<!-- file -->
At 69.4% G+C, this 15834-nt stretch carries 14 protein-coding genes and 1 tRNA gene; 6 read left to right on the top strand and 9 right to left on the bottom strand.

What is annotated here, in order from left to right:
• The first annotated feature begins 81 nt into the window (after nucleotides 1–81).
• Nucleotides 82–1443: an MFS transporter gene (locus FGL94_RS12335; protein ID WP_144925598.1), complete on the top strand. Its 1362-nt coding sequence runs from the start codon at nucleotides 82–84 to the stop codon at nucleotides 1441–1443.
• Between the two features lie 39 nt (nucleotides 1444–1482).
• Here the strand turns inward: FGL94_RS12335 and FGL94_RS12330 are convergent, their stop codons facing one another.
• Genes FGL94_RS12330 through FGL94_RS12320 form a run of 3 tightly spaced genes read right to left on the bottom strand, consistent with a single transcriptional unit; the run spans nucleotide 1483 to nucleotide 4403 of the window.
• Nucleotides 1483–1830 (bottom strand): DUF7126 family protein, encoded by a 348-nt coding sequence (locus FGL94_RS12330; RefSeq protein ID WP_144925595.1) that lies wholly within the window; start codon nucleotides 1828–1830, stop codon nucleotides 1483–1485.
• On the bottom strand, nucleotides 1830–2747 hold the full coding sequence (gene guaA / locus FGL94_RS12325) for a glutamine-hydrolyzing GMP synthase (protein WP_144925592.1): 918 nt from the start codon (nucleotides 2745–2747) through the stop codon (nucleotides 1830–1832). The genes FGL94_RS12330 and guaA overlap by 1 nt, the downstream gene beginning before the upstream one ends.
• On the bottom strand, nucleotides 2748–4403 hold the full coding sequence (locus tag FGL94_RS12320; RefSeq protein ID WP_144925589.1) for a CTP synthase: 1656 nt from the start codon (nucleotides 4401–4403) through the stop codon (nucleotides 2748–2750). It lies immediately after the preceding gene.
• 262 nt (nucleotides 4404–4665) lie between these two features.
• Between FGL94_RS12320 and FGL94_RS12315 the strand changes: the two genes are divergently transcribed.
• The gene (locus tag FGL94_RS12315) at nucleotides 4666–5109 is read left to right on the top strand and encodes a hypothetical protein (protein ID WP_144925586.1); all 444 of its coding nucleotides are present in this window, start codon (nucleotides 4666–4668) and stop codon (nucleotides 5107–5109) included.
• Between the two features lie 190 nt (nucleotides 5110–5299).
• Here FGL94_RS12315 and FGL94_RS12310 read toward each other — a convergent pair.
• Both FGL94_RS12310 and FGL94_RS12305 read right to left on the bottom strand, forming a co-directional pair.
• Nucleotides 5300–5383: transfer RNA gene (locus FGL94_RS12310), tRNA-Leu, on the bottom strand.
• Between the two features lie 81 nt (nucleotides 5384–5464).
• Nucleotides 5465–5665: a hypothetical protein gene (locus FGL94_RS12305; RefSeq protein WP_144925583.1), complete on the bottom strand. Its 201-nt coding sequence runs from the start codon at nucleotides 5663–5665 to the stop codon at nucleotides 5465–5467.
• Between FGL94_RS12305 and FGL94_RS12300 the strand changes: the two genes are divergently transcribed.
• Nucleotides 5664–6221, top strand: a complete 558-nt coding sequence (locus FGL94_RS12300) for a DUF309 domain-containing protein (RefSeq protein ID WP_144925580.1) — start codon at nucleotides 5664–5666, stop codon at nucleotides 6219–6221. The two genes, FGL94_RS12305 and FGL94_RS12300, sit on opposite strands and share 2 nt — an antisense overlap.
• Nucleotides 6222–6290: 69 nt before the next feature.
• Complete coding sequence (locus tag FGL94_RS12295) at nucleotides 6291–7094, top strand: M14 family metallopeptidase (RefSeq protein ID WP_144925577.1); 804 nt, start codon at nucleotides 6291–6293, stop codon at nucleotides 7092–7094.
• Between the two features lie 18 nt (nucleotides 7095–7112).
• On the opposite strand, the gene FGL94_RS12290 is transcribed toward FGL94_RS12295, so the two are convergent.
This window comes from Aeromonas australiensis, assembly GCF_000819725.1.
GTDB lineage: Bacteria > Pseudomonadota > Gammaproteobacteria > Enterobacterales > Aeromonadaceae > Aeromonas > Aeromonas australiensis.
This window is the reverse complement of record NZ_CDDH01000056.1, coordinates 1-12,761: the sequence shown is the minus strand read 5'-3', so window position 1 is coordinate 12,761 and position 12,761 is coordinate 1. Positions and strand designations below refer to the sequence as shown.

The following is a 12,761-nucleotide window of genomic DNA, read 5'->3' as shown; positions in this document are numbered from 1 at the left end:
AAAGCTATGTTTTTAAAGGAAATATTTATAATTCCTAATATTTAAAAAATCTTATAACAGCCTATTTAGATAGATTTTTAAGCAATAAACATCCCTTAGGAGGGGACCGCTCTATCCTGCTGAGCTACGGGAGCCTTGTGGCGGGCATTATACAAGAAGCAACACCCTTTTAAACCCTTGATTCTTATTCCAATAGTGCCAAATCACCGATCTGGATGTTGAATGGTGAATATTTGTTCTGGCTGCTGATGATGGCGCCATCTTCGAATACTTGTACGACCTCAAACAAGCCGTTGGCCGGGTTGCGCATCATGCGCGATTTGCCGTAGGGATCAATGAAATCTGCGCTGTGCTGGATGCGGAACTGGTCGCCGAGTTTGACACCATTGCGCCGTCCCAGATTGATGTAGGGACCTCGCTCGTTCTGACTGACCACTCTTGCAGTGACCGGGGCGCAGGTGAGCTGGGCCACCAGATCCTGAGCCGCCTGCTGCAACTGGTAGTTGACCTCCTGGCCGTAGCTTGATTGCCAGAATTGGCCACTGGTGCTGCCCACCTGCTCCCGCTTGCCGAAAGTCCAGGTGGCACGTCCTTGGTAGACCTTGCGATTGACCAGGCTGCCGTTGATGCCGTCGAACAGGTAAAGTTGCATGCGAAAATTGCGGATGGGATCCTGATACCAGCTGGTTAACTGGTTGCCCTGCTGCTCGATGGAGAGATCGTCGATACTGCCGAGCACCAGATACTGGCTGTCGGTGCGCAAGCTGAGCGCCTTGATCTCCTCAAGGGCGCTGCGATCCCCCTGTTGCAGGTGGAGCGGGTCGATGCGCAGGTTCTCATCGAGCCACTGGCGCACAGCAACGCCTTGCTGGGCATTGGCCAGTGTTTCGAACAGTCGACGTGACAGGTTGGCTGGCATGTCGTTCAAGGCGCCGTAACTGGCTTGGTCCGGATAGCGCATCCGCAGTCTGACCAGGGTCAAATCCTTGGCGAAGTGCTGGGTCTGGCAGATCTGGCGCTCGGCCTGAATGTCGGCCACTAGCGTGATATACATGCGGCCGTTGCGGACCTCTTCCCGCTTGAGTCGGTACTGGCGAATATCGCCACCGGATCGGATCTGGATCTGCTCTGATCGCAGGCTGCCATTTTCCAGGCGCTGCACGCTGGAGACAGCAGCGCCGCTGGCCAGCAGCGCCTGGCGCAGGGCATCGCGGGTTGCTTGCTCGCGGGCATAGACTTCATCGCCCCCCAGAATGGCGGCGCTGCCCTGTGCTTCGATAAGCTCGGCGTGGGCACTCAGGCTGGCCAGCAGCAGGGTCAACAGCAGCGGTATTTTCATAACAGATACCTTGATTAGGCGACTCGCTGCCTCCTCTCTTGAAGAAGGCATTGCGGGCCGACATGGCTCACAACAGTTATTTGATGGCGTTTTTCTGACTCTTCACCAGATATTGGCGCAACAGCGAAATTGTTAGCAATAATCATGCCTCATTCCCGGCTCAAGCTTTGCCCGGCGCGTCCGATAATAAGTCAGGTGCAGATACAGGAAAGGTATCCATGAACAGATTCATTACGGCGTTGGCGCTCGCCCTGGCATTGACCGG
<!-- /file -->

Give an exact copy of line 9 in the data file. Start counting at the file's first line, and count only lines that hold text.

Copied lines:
• On the bottom strand, nucleotides 1830–2747 hold the full coding sequence (gene guaA / locus FGL94_RS12325) for a glutamine-hydrolyzing GMP synthase (protein WP_144925592.1): 918 nt from the start codon (nucleotides 2745–2747) through the stop codon (nucleotides 1830–1832). The genes FGL94_RS12330 and guaA overlap by 1 nt, the downstream gene beginning before the upstream one ends.